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Theogony

And, Works and Days
Hesiod (Book - 1999)
Theogony
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This new, fully-annotated translation by a leading expert on Hesiodic poems combines accuracy with readability and includes an introduction and explanatory notes on these two works by one of the oldest known Greek poets. The Theogony contains a systematic genealogy and account of the struggles of the gods, and the Works and Days offers a compendium of moral and practical advice for a life of honest husbandry.
Authors: Hesiod
Uniform Title: Theogony. English
Title: Theogony
and, Works and days
Publisher: Oxford ; New York : Oxford University Press, 1999
Characteristics: xxi, 79 p. ;,20 cm
Statement of Responsibility: Hesiod ; translated with an introduction and notes by M.L. West
Additional Contributors: West, M. L. (Martin Litchfield), 1937-
Alternate Title: Works and days
ISBN: 9780192839411
0192839411
Branch Call Number: 881.01 H584t 1999
Bibliography: Includes bibliographical references
Subject Headings: Gods, Greek Poetry Agriculture Greece Poetry Hesiod Translations into English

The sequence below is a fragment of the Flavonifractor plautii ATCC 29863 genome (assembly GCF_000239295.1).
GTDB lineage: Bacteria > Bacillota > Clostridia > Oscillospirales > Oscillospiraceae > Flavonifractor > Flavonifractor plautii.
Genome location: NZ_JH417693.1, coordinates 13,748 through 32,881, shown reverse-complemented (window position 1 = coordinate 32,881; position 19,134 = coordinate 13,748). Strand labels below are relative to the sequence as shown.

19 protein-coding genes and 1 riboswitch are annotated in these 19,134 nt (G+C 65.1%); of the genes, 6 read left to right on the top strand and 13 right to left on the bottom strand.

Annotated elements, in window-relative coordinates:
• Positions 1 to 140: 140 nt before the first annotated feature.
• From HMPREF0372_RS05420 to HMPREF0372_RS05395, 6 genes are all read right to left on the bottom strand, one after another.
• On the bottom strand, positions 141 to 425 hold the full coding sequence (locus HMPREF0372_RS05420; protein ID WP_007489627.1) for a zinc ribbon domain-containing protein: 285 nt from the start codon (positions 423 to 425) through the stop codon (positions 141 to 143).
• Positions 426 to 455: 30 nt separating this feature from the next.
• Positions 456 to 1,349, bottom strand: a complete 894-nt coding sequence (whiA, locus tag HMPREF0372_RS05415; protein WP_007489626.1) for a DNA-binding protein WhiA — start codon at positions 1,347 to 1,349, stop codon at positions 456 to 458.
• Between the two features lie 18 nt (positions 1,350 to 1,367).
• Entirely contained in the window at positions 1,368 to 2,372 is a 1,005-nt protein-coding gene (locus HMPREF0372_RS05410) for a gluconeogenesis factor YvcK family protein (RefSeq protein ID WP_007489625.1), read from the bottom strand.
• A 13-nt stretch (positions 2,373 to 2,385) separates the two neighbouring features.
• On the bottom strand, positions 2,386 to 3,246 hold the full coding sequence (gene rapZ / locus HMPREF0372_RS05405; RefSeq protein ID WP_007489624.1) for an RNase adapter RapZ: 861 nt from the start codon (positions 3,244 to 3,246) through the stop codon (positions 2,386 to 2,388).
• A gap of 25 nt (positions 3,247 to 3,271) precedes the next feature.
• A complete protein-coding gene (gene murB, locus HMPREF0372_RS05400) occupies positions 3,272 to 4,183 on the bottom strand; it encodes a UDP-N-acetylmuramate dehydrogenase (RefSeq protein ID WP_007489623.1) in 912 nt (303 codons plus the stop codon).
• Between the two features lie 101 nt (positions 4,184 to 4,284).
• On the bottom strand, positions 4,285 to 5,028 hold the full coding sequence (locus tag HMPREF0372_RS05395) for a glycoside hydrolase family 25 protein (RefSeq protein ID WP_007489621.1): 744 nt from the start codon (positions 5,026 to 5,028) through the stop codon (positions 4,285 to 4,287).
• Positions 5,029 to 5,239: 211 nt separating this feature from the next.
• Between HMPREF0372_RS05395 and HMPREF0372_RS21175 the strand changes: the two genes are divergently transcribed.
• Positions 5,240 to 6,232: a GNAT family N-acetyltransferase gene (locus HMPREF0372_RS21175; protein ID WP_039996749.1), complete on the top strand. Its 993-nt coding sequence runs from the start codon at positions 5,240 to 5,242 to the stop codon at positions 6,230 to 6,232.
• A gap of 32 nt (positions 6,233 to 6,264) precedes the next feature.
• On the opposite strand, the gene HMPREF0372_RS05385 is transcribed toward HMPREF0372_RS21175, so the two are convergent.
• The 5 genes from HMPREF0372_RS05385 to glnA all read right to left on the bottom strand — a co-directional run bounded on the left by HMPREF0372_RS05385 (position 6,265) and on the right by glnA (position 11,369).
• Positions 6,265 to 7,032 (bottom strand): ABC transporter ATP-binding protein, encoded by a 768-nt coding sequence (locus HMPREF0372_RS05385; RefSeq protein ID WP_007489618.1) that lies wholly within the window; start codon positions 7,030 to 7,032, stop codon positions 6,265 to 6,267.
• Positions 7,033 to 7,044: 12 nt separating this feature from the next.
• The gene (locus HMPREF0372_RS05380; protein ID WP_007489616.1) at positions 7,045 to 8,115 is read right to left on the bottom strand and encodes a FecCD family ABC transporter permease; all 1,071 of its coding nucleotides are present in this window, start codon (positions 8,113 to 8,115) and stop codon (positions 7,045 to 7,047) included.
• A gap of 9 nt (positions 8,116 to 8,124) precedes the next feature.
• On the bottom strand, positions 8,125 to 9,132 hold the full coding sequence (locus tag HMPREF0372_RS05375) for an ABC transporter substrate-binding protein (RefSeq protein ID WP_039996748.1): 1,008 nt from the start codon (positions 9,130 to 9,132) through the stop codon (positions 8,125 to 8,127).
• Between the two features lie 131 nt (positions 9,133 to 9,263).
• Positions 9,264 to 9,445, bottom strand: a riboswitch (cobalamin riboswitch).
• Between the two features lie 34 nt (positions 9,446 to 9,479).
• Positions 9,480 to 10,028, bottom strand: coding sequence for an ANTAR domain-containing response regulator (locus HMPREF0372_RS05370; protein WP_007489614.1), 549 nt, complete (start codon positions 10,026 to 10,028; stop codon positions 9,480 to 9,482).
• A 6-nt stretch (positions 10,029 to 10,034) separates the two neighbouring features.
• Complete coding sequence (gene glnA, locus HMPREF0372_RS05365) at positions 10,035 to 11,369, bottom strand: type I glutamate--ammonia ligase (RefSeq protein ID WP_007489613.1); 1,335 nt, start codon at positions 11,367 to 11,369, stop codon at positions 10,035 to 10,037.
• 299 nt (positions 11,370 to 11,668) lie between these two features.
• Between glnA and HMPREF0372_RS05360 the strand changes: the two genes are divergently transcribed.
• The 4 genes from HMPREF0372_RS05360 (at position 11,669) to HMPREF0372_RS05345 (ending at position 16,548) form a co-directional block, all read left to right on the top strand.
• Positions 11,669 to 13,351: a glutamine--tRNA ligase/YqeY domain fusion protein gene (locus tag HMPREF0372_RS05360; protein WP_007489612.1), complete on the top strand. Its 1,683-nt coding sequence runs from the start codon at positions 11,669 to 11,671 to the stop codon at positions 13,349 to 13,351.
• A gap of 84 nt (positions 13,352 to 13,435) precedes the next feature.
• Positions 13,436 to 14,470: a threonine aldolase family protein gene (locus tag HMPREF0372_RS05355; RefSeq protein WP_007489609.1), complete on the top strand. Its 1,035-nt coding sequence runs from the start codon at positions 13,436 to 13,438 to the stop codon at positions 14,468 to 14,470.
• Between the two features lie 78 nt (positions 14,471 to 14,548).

Genre/Form: Didactic poetry, Greek-Translations into English
Religious poetry, Greek-Translations into English
Topical Term: Gods, Greek
Agriculture
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In Theogony Hesiod charts the history of the divine world, narrating the origin of the universe and the rise of the gods. In Works and Days Hesiod shifts his attention to the world of men. (ca. 700 B.C.)

Comment by: Multcolib_Research May 23, 2013

Hesiod describes himself as a Boeotian shepherd who heard the Muses call upon him to sing about the gods. He is considered a younger contemporary of Homer. In Theogony Hesiod charts the history of the divine world, narrating the origin of the universe and the rise of the gods, from first beginni... Read More »


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Hesiod describes himself as a Boeotian shepherd who heard the Muses call upon him to sing about the gods. He is considered a younger contemporary of Homer. In Theogony Hesiod charts the history of the divine world, narrating the origin of the universe and the rise of the gods, from first beginnings to the triumph of Zeus, and reporting on the progeny of Zeus and of goddesses in union with mortal men. In Works and Days Hesiod shifts his attention to the world of men, delivering moral precepts and practical advice regarding agriculture, navigation, and many other matters

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